Biden hopes Trump's presidency will be the 'single exception in American history'

Former Vice President Joe Biden said he vowed to give President Donald Trump an "even shot" after the election, but the president's response to the deadly rally in Charlottesville forced him to change his perspective.

“There are certain things that, when they occur, you just can't remain silent, and Charlottesville, for me, was a moment where I thought silence would be complicity," Biden said in an interview with “The Late Show” on Monday.

"To not have an outright, flat condemnation of that…I thought the silence was deafening," he added.

 

The Late Show @colbertlateshow

TONIGHT: @JoeBiden talks about the state of affairs in Washington, and whether Trump has changed the American presidency forever. 

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Biden said the violent white supremacist rally in Charlottesville, Virginia in August -- which left one dead and 19 injured after a car-ramming attack -- made him want to speak out against racism.

Trump faced harsh criticism from political leaders, Democrats and Republicans alike, over his initial response to the rally and his failure to call out neo-Nazis and other hate groups by name.

 

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Tonight's  is shaping up to be legendary... @JoeBiden@eltonofficial  

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When asked if he thought Trump's time in the Oval Office might influence future presidencies, Biden said “I think it will, God willing, go down as the single exception in American history.”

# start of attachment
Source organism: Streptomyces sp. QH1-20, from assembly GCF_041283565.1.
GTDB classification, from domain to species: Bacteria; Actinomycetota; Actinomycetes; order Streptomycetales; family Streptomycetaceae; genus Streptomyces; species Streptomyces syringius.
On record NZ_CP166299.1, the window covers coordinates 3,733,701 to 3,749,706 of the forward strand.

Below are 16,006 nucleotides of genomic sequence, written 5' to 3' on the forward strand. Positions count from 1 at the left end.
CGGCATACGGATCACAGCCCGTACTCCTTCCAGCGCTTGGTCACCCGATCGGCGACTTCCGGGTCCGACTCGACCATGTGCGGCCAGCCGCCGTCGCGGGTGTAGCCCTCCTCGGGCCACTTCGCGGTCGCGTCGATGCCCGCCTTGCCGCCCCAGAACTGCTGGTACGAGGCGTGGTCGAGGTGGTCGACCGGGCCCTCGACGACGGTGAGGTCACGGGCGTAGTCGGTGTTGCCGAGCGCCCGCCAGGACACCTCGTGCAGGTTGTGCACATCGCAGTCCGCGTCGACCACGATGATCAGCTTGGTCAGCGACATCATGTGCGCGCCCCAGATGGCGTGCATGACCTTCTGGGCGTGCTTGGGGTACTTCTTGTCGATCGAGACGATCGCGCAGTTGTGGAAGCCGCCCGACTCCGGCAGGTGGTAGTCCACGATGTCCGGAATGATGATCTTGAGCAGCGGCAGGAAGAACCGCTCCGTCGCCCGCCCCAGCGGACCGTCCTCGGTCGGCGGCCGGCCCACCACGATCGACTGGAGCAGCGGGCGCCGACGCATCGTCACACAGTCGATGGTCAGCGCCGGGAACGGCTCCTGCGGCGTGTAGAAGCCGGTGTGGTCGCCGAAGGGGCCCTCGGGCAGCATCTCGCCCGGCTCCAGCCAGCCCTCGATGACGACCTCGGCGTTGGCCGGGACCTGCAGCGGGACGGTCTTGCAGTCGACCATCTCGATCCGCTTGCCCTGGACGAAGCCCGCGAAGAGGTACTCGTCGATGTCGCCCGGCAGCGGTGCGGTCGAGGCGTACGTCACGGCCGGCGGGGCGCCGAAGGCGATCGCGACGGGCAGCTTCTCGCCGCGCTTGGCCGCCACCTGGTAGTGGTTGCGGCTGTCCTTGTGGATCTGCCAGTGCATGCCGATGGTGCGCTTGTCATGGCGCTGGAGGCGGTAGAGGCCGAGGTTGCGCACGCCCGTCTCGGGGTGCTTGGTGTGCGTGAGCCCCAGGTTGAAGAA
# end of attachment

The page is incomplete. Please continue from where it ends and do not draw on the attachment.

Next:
“I mean, I just think there's an attack on the system and I think people are worried and, by the way, and it goes beyond President Trump, in my view,” he added.

 

The Late Show @colbertlateshow

TONIGHT: Trump's whirlwind tour of Asia continues, as does his affection for the Russian leader. 

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Biden, who stopped by the show while on a press tour for his new book “Promise Me, Dad,” refused to say if he would consider running for president in 2020.

"I want to focus on Beau and my grandkids. We'll see where it goes," he said, referring to his son who died of brain cancer in 2015.

Biden, 74, told NBC News earlier on Monday that he hadn't made up his mind about whether to run for the Democratic presidential nomination in 2020.

"I'm not closing the door. I've been around too long," he said on NBC News' "Today" show. "I'm a great respecter of fate."

"But who knows what the situation is going to be a year and a half from now? I don't have any idea," he added.


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